The Great Helmet debate
We all have our own views on helmets. I think most would probably say that they wear them out of choice and it’s up to the individual. Ski resorts in Italy and now Austria enforce a law requiring all children under the age of 14 and 15 respectively to wear helmets, or face fines. Nova Scotia has gone one further requiring every skier or boarder, no matter what their age, to wear helmets.
The debate is a fierce one, with both sides producing reasoned arguments. The fact remains that every year, thousands of people head for their snow fix in the mountains around the world without a helmet. Rightly or wrongly, we’ve laid out the best of the arguments below. Let us know your thoughts…
n 2009 the dispute really heated up, when the actress Natasha Richardson died after a head injury on a beginners slope. Then in the same year, a woman died in Austria after she collided with another skier.
These deaths perfectly illustrate the opinions of many experts, who say that ski helmets should be made compulsory on slopes around the world. Beginners are far more likely to slip and hit their heads while they are learning, and head injuries can be extremely serious and even life threatening. On the other hand, if skiers wear helmets, then the seriousness of a head injury can be reduced from life threatening to a mere concussion.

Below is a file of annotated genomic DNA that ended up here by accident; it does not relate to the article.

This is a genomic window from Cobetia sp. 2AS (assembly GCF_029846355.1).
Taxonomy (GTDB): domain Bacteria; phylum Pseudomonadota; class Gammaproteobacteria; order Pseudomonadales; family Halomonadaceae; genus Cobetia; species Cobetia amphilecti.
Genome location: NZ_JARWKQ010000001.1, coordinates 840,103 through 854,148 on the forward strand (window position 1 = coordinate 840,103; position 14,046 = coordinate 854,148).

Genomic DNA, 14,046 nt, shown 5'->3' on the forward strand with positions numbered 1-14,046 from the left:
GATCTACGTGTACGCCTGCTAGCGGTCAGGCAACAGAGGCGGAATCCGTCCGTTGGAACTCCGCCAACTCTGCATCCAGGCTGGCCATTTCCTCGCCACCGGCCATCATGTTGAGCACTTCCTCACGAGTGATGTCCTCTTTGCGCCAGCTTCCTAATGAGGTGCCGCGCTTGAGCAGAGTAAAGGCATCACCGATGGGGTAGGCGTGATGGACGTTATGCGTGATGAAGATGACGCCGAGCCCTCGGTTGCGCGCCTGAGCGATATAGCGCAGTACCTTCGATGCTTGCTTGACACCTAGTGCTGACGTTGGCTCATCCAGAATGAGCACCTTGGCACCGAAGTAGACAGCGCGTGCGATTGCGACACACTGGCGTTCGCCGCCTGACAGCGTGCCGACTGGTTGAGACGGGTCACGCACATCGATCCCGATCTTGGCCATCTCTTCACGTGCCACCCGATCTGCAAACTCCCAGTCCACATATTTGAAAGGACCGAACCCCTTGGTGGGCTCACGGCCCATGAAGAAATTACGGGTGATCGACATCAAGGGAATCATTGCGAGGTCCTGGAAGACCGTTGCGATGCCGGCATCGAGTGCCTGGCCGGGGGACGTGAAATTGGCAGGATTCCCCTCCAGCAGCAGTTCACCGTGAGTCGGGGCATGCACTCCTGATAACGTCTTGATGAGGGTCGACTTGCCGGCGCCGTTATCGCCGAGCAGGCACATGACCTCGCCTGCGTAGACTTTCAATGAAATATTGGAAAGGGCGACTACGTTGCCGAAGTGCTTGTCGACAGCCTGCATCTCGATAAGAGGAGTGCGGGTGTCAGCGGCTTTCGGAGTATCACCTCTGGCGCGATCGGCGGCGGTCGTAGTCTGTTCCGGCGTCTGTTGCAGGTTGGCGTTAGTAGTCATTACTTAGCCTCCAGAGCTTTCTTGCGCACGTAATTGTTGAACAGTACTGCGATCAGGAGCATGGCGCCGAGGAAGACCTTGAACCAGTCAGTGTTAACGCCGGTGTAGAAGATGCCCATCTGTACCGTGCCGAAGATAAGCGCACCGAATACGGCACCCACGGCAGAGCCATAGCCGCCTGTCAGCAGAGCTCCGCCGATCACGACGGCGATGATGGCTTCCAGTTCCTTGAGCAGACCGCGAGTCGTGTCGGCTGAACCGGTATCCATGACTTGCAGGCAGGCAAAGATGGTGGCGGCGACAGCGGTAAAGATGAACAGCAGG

Experts do not stop here, even black run pros should wear helmets, because it is not the simple matter of your ski skills, you have to be aware of the people around you. Every year more and more people head for the slopes, and this overcrowding means that these people could easily lose control or get too close to you, and potentially cause you a serious injury. The ski slopes often look more like obstacle courses!
Many experts and skiing enthusiasts argue that wearing a helmet can actually reduce your awareness, affecting your vision and hearing. Furthermore, apparently wearing a helmet can also induce a false sense of security, so skiers who wear helmets actually take more risks because they feel protected.
People against ski helmets also argue that their effectiveness has not been conclusively proven, and that currently, head injuries account for a very small portion of accidents on the slopes. (However, it is important to note that head injuries are extremely serious when compared to the higher number of torn ligament injuries).
As far as kids are concerned, both camps agree: it is vital to protect the more fragile skulls and developing brains of ALL budding young skiers and snowboarders.